Sign up via email, Facebook, Twitter, or VKontakte, take your pick.
Spread the word! The most-requested feature is here: Now you don’t need to be a Facebook user to register on Coub. Use Twitter or VKontakte instead, or sign up via email.
We’re psyched to welcome everybody who couldn’t sign up earlier, or who wanted to create coubs anonymously.
Also, social media managers, now you can make a Coub profile for your brand, which you can use to share content and aggregate coubs your brand’s fans will like.
Sign up, collect, create, and share!
Movies, home videos, and video game screencasts contain lots of shareable moments. But if your files are larger than 200MB, you’ll need to trim them before you upload them to Coub.
The easiest way to do this is with QuickTime Player. It comes factory installed on all Macs, and PC users can download it for free.
Step One: Make sure your QuickTime player is able to play most media types by downloading Perian, a “Swiss Army knife” of QuickTime components. Don’t worry, it’s free.
Step Two: Open your video with QuickTime and choose Trim in the drop-down Edit menu. Select a short moment just as you would with Coub’s video editor and press the yellow “trim” button.
Step Three: Go to File and select Save for Web or Export (depending on the version of QuickTime that you have). If you save for web, you'll get a bunch of files. The one you need is .m4v.
Step Four: Voilà! Your favorite Nicolas Cage moment is ready to become a coub.
Hooray! Creating a coub is now a truly pleasant experience, and we’re not going to stop there. More improvements are coming.
The greatest news of all: You can now edit your coubs! Not just the description or privacy settings—everything! Imagine you save your coub, publish it, and then see it’s not perfect. Just click Edit coub in the menu underneath your coub, make your changes, and save. Simple!
What else is new?
We recommend you to go through your coubs and check if you can improve them now, as we know before it wasn’t that easy to make a perfect one.
A small action being repeated can become a very powerful message, especially in the artistic world. Such actions can be surreal, or very ordinary.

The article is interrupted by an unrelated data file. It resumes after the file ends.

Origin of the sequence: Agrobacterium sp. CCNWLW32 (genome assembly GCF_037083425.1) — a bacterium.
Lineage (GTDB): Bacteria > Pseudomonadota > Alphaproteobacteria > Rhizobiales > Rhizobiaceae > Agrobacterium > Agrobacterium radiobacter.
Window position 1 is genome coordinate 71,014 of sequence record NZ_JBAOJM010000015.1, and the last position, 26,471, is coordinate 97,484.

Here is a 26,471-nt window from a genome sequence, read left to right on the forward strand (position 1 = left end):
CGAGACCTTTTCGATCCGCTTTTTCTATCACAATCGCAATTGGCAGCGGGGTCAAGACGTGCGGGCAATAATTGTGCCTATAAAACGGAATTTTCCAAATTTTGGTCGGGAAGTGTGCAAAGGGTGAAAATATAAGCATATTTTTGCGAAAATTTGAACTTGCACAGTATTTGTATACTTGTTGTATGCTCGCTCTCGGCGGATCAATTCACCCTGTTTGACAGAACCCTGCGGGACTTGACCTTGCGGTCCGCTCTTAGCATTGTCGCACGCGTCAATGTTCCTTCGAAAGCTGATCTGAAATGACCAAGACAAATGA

In the middle of the ’00s, avant-garde theater director Robert Wilson created a series of grotesque portraits of A-list celebrities, artists, intellectuals and even animals. At first they seemed like standard photography, but then you’d notice a blink or a tap of the foot. At this point the surreal view of the portrait came alive, with the person locked inside the image staring at you and living. The musical scores amplified the effect.
With Coub, you can make the same kind of poetic portrait as Wilson, or create your very own masterpiece. Therefore we give you these tips to creating a perfect Coub:
Sometimes it is not possible to make a perfect cut for your Coub — namely if the first and last frames do not match to make a loop. In this case, our “Reverse” feature can help you.
Coub in reverse mode will play your video backwards and forwards for infinity. Imagine it as a tennis ball going across a court. This can remove the necessity of perfecting a clip.
Here are some tips when using the reverse button:
Here are some great examples of reversed Coubs — see if you can spot the reversed moment!
25 years ago (in 1987) CompuServe invented the image format GIF. It was very effective in compression of small images with low amounts of colours, and became one of the primary image formats during the upstart of web design.
GIF had one killer feature, however, and that was the ability to run simple animation. Because of this—and the incredibly quick implementation by all major browser vendors—GIFs became used by professionals down to the amateur webmaster. Unfortunately, it also had the side effect of being overused, and soon had a stigma of bad taste.
GIFs continue to live on as an art medium. It is used for quotes from movies, living photos and net-art. Photographers Kevin Burg and Jamie Beck give these GIFs the name Cinemagraphs.
However, GIFs have their limits. Their initial implementation was not supposed to carry video and heavy media. The colours are limited (256 colors maximum), there is no sound, and the final size of a movie clip can be in the tens of megabytes.
It is symbolic that Coub launches on the 25th anniversary of GIF being invented. It is time to give GIF a well deserved rest. With Coub we are inspired by the way GIF revolutionised the web landscape as it is today, and with it, improve upon and move forward defining the genre of “Living Photos”.
If you like working on the core of applications, then this is the job for you. Encoding audio and video, server scaling, and database optimizations are waiting for you.
For porting our technologies to a range of handheld devices and maintaining them, we need a fearless iOS developer.
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